|“||If something interests me and is both timeless and timely, I write about it. Much of what is published online is content designed to be dead within hours, so I find most of my material offline. I gravitate more and more towards historical things that are somewhat obscure and yet timely in their sensibility and message.||”|
|— Popova in December 2012|
Popova is most notable for Brain Pickings, a popular blog that began as a weekly email to seven of her friends around 2006. Now a website, Twitter feed, and weekly digest, Brain Pickings covers a wide variety of cultural topics: history, current events, and images and texts from the past. It includes several sections and has graphics, photographs, and illustrations in addition to written content.
As of December 2012, the blog was receiving 1.2 million visitors a month. Among its followers are William Gibson, Josh Groban, Drew Carey, Guy Spier, David Eagleman, Mia Farrow, Biz Stone, and Evan Williams. Anne-Marie Slaughter describes Popova's blog as "like walking into the Museum of Modern Art and having somebody give you a customized, guided tour."
Side projects and partnerships
In addition to running Brain Pickings, Popova has a number of side projects. She maintains a newsletter, a Twitter account, and has numerous Google Plus subscribers. In 2012, she created the "Literary Jukebox", a sub-site where she matches quotes from books with songs. "Music, for me, is an enormous trigger of mnemonic associations – of time, place, mood, emotion, the smell of fresh-cut grass behind your best friend’s house when you were 18 and first heard that song."
Popova also has various partnerships with prominent organizations. She is an MIT Futures of Entertainment Fellow. Additionally, Popova serves as the editorial director at the higher education social network Lore, run by Noodle. She edits Explore, a partnership site with the Noodle educational search company. Popova has also written for The Atlantic, Wired UK, Good Magazine, The Huffington Post, and Nieman Journalism Lab.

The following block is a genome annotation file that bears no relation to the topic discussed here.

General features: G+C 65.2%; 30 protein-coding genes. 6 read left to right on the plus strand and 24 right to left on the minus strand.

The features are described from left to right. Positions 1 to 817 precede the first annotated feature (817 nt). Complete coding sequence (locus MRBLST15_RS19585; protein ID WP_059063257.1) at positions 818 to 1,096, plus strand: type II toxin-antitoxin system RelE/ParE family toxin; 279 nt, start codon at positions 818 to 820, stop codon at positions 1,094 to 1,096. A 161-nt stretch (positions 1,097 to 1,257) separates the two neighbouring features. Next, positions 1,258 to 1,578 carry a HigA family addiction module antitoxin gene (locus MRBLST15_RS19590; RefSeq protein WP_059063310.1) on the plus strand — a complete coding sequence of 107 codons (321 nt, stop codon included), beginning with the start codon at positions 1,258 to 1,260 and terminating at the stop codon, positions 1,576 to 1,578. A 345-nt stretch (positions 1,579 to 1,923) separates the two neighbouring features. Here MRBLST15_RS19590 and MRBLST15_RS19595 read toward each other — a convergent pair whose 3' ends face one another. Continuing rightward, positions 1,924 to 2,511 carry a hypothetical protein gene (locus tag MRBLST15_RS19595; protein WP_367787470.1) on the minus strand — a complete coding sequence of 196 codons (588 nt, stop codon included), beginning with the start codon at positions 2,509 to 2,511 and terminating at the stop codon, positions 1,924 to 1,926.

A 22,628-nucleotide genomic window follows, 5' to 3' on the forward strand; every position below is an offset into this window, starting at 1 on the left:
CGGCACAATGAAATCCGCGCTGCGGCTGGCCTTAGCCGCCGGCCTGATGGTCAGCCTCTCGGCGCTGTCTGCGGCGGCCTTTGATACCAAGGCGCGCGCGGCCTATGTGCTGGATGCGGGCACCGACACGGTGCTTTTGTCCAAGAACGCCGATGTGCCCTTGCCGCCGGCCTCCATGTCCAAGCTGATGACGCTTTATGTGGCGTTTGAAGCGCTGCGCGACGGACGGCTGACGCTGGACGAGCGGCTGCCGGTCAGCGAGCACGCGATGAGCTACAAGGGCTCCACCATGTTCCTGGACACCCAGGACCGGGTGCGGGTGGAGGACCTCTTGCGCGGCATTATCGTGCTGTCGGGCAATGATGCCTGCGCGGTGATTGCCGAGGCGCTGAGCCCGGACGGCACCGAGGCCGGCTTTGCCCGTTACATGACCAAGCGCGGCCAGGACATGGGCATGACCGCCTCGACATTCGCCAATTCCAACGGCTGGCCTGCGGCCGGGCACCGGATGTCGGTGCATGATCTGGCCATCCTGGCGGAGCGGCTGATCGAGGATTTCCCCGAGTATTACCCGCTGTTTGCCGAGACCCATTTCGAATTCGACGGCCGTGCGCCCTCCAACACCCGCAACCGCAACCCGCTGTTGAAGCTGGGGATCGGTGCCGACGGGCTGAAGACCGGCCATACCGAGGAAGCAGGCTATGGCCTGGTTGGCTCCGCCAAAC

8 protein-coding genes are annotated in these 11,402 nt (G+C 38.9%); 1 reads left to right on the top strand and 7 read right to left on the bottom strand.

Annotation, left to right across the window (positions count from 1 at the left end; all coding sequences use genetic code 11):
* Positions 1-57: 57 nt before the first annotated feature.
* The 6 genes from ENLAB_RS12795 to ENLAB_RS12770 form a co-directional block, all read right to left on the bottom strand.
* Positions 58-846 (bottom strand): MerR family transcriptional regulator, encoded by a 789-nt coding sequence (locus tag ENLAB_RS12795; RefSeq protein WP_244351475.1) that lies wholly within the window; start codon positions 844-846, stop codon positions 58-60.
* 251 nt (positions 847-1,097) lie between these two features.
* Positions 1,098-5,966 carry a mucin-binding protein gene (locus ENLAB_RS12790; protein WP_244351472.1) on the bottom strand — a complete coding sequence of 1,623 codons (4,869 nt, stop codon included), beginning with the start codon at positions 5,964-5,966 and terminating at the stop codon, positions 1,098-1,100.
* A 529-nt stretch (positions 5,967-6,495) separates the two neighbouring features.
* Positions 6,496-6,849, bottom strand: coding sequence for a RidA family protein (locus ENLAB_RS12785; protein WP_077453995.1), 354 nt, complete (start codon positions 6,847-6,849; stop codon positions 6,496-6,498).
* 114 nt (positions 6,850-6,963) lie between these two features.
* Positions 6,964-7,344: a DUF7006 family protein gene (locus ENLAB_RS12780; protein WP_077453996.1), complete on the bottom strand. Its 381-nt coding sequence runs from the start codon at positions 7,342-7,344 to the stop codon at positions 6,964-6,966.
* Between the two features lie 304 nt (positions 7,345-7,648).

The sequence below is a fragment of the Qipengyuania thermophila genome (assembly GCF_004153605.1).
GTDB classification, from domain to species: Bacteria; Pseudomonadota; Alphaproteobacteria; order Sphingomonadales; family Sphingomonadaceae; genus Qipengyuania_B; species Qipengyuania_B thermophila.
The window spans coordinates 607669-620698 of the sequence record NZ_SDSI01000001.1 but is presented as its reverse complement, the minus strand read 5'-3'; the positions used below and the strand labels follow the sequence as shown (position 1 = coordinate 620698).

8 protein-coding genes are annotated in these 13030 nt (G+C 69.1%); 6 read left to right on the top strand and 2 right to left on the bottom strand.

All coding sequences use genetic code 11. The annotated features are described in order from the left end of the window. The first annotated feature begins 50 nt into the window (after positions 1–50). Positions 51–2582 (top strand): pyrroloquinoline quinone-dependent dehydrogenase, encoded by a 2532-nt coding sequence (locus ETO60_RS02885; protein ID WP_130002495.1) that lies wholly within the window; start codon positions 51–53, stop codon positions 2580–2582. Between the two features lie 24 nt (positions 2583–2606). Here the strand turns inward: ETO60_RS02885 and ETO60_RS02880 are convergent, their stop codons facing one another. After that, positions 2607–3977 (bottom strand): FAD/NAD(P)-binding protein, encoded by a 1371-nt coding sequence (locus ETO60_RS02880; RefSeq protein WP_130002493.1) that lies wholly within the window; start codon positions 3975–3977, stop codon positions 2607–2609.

Popova has claimed in interviews that Brain Pickings takes over 450 hours of work each month to run. This includes reading hundreds of pieces of content a day and anywhere between 12-15 books per week. From this, she posts the best to her blog and Twitter feed. She spends three to eight hours writing a day, publishes three articles a day from Monday to Friday, and tweets about four times per hour. All these articles and tweets are written and scheduled in advance. She goes to one of her two offices in New York City where she writes for her blog, tweets, goes through feeds, and more.
Content selection and output
Popova filters through the large amounts of content she reads each day through a detailed selection process. When choosing content for Brain Pickings, she asks herself three things:
Is it interesting enough to leave the reader with something – a thought, an idea, a question – after the immediate fulfillment of the self-contained reading or viewing experience? Is it evergreen in a way that makes it just as interesting in a month or a year? Am I able to provide enough additional context – historical background, related past articles, complementary reading or viewing material – or build a pattern around it to make it worth for the reader?